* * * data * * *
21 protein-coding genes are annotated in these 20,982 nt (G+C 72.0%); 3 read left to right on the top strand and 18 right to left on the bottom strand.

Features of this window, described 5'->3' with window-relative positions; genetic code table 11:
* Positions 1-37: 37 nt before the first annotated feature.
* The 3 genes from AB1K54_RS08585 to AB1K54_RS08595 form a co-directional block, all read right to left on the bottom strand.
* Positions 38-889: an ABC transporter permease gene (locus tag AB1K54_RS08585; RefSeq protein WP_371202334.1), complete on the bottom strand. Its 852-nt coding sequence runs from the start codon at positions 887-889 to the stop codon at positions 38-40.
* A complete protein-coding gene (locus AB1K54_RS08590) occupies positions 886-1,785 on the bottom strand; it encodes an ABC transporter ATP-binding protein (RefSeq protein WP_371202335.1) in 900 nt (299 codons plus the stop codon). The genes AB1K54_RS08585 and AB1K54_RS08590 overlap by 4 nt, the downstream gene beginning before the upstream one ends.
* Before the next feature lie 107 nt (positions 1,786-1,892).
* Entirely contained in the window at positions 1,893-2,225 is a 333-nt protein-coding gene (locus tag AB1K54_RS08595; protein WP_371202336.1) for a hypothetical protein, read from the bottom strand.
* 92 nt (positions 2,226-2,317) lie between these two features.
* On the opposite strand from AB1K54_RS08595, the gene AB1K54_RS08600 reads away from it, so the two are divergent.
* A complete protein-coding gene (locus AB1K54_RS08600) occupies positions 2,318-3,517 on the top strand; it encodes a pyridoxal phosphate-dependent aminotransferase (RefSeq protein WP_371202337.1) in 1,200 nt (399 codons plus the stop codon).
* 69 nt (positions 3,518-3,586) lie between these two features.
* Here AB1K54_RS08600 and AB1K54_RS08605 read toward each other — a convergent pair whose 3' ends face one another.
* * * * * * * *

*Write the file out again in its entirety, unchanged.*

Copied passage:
21 protein-coding genes are annotated in these 20,982 nt (G+C 72.0%); 3 read left to right on the top strand and 18 right to left on the bottom strand.

Features of this window, described 5'->3' with window-relative positions; genetic code table 11:
* Positions 1-37: 37 nt before the first annotated feature.
* The 3 genes from AB1K54_RS08585 to AB1K54_RS08595 form a co-directional block, all read right to left on the bottom strand.
* Positions 38-889: an ABC transporter permease gene (locus tag AB1K54_RS08585; RefSeq protein WP_371202334.1), complete on the bottom strand. Its 852-nt coding sequence runs from the start codon at positions 887-889 to the stop codon at positions 38-40.
* A complete protein-coding gene (locus AB1K54_RS08590) occupies positions 886-1,785 on the bottom strand; it encodes an ABC transporter ATP-binding protein (RefSeq protein WP_371202335.1) in 900 nt (299 codons plus the stop codon). The genes AB1K54_RS08585 and AB1K54_RS08590 overlap by 4 nt, the downstream gene beginning before the upstream one ends.
* Before the next feature lie 107 nt (positions 1,786-1,892).
* Entirely contained in the window at positions 1,893-2,225 is a 333-nt protein-coding gene (locus tag AB1K54_RS08595; protein WP_371202336.1) for a hypothetical protein, read from the bottom strand.
* 92 nt (positions 2,226-2,317) lie between these two features.
* On the opposite strand from AB1K54_RS08595, the gene AB1K54_RS08600 reads away from it, so the two are divergent.
* A complete protein-coding gene (locus AB1K54_RS08600) occupies positions 2,318-3,517 on the top strand; it encodes a pyridoxal phosphate-dependent aminotransferase (RefSeq protein WP_371202337.1) in 1,200 nt (399 codons plus the stop codon).
* 69 nt (positions 3,518-3,586) lie between these two features.
* Here AB1K54_RS08600 and AB1K54_RS08605 read toward each other — a convergent pair whose 3' ends face one another.